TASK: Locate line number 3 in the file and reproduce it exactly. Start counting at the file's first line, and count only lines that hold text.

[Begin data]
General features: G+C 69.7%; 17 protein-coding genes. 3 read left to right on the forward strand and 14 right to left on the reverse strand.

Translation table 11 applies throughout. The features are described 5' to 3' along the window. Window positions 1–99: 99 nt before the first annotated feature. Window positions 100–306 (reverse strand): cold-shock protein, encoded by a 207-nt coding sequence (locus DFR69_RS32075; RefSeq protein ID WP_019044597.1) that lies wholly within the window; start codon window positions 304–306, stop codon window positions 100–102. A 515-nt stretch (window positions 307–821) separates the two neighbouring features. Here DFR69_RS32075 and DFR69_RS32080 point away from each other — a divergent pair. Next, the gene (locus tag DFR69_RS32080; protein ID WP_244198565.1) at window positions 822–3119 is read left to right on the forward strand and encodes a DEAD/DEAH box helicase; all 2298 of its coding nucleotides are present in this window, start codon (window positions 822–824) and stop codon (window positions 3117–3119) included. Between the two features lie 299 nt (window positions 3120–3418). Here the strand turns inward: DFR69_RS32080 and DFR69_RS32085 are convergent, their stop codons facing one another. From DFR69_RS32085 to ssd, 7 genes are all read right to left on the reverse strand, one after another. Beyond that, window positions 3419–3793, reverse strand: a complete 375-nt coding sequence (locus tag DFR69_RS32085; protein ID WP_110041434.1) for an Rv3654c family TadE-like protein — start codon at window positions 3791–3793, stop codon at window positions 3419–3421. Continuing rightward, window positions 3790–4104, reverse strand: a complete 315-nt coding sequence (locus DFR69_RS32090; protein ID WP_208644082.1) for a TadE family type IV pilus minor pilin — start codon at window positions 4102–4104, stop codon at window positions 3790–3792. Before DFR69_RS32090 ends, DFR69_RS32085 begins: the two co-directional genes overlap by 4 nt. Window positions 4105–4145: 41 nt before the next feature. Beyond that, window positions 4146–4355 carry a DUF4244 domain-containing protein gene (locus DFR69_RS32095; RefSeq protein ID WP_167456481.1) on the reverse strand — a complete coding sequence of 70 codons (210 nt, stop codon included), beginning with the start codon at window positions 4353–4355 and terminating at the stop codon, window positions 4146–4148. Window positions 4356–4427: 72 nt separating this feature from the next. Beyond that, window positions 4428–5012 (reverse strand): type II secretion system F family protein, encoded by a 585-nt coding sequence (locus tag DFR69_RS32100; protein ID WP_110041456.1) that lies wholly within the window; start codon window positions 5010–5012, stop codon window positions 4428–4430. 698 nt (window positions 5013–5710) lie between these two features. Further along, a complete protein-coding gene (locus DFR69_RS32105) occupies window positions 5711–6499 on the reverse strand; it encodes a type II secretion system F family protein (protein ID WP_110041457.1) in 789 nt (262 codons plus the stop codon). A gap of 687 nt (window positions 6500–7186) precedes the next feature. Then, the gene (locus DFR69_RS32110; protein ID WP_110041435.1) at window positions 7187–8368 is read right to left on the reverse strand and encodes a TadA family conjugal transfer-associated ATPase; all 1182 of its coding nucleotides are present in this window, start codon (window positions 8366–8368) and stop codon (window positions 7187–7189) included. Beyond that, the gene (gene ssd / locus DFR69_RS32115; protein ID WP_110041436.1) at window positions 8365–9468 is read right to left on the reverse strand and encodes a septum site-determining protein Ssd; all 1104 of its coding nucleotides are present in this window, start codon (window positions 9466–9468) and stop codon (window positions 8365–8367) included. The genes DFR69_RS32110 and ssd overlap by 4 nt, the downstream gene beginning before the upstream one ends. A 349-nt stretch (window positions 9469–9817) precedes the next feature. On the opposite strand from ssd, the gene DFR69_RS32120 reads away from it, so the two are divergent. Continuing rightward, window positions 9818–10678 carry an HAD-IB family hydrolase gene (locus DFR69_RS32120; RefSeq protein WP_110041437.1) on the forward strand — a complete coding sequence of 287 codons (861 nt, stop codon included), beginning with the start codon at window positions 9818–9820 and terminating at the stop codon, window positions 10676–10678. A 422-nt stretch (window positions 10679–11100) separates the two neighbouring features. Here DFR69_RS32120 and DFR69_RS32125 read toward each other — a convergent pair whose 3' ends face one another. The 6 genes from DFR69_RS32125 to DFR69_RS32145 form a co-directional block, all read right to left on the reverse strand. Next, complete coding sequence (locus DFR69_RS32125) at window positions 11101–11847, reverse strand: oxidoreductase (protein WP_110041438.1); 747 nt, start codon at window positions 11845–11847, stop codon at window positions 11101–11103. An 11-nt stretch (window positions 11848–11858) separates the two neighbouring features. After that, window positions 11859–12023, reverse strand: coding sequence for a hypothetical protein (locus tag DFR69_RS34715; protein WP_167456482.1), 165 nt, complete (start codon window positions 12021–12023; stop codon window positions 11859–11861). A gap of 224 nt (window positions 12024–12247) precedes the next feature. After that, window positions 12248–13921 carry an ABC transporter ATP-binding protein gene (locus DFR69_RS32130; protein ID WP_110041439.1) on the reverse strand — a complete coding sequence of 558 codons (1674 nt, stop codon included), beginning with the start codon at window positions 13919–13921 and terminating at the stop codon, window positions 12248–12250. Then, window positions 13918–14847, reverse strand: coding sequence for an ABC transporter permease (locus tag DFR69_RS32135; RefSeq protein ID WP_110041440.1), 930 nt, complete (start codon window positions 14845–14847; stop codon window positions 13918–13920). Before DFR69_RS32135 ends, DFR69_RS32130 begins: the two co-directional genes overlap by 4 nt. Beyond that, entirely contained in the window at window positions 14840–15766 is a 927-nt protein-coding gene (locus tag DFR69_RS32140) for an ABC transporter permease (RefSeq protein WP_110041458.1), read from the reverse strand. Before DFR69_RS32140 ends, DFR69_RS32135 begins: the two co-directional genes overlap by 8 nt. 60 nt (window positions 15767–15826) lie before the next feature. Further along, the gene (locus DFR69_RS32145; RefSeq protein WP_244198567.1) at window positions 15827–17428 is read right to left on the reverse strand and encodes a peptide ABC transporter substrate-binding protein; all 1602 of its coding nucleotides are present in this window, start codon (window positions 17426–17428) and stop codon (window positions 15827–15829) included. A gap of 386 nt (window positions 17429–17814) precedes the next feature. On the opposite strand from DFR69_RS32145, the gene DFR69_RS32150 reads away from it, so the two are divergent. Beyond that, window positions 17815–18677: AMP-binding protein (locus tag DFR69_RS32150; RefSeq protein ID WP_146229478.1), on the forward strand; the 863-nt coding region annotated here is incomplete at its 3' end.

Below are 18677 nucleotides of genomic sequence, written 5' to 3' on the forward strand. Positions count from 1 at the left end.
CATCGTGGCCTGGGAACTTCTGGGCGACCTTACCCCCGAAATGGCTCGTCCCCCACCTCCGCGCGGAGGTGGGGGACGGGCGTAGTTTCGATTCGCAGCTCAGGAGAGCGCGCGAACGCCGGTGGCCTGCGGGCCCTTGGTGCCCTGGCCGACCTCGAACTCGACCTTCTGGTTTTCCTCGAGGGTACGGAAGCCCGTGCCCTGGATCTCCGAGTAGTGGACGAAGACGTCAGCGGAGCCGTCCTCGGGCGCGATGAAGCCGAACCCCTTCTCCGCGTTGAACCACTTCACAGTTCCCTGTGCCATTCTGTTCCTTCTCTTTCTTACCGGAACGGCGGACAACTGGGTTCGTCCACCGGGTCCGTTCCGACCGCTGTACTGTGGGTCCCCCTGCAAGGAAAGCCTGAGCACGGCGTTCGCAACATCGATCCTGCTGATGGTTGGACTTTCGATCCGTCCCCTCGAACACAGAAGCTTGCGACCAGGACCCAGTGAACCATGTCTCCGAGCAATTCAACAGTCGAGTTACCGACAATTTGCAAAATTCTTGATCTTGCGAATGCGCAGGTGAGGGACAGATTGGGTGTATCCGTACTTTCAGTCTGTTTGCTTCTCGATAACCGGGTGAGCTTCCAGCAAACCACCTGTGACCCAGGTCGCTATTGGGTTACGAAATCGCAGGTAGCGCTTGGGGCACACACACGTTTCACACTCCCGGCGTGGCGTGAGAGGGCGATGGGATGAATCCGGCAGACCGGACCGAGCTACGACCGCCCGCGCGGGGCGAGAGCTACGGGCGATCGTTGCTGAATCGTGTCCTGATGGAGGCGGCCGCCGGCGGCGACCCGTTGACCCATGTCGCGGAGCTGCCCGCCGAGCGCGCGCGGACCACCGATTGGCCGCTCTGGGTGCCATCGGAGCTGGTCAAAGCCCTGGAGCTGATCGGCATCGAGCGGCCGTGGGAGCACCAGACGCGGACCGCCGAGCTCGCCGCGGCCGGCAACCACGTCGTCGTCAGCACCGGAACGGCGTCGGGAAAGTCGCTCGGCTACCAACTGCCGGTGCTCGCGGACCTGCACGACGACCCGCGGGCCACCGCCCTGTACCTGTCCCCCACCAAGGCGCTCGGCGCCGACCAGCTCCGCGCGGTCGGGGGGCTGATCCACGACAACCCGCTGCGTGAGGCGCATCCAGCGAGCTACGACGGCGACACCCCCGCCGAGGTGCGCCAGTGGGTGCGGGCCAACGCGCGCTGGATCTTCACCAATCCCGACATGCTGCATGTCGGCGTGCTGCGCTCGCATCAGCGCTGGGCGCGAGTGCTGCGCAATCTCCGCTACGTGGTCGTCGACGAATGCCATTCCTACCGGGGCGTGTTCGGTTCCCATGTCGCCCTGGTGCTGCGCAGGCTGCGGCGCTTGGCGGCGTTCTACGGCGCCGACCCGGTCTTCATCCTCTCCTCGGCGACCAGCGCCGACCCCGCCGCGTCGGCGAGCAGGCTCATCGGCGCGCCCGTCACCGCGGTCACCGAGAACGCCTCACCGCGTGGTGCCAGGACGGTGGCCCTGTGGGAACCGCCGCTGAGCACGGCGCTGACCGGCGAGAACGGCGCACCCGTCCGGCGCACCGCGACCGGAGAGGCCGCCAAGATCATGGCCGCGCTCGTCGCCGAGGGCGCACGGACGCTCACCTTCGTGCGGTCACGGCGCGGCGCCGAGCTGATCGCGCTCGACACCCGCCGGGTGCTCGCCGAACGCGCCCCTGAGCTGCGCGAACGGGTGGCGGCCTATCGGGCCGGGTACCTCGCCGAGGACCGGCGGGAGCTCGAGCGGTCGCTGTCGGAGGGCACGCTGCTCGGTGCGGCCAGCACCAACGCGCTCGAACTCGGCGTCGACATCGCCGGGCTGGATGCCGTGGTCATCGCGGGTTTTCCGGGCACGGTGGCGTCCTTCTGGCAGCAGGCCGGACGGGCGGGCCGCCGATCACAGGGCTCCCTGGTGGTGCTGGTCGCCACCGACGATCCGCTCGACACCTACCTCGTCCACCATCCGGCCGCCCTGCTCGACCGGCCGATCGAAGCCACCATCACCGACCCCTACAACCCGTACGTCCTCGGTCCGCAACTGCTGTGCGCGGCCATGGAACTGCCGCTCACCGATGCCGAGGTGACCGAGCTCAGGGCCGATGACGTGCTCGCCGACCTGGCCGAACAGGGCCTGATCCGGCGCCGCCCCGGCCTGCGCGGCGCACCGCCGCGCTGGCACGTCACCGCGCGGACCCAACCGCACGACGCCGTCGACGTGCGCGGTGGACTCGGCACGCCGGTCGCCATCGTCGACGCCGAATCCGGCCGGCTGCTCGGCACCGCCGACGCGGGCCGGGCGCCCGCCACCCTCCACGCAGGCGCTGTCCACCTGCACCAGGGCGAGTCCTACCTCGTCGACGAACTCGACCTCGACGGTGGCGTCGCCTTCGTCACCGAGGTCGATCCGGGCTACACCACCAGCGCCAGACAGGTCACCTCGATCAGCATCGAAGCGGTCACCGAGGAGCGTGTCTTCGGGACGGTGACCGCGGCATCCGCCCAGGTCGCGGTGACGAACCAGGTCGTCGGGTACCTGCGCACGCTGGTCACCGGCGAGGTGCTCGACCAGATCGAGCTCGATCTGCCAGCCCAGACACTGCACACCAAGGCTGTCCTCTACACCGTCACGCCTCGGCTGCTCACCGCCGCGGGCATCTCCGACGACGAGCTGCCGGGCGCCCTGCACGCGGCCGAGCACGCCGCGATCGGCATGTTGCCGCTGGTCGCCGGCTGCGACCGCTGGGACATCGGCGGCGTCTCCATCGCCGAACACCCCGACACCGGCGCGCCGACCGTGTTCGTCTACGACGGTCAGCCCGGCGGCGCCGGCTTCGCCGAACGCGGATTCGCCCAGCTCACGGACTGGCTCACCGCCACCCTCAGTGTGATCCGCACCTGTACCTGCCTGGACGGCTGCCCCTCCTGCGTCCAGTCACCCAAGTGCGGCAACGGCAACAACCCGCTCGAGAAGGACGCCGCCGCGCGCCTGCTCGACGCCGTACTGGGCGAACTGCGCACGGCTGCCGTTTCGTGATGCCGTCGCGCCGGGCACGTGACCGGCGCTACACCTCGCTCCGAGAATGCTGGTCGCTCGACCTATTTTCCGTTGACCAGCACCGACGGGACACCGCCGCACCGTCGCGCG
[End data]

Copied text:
Below are 18677 nucleotides of genomic sequence, written 5' to 3' on the forward strand. Positions count from 1 at the left end.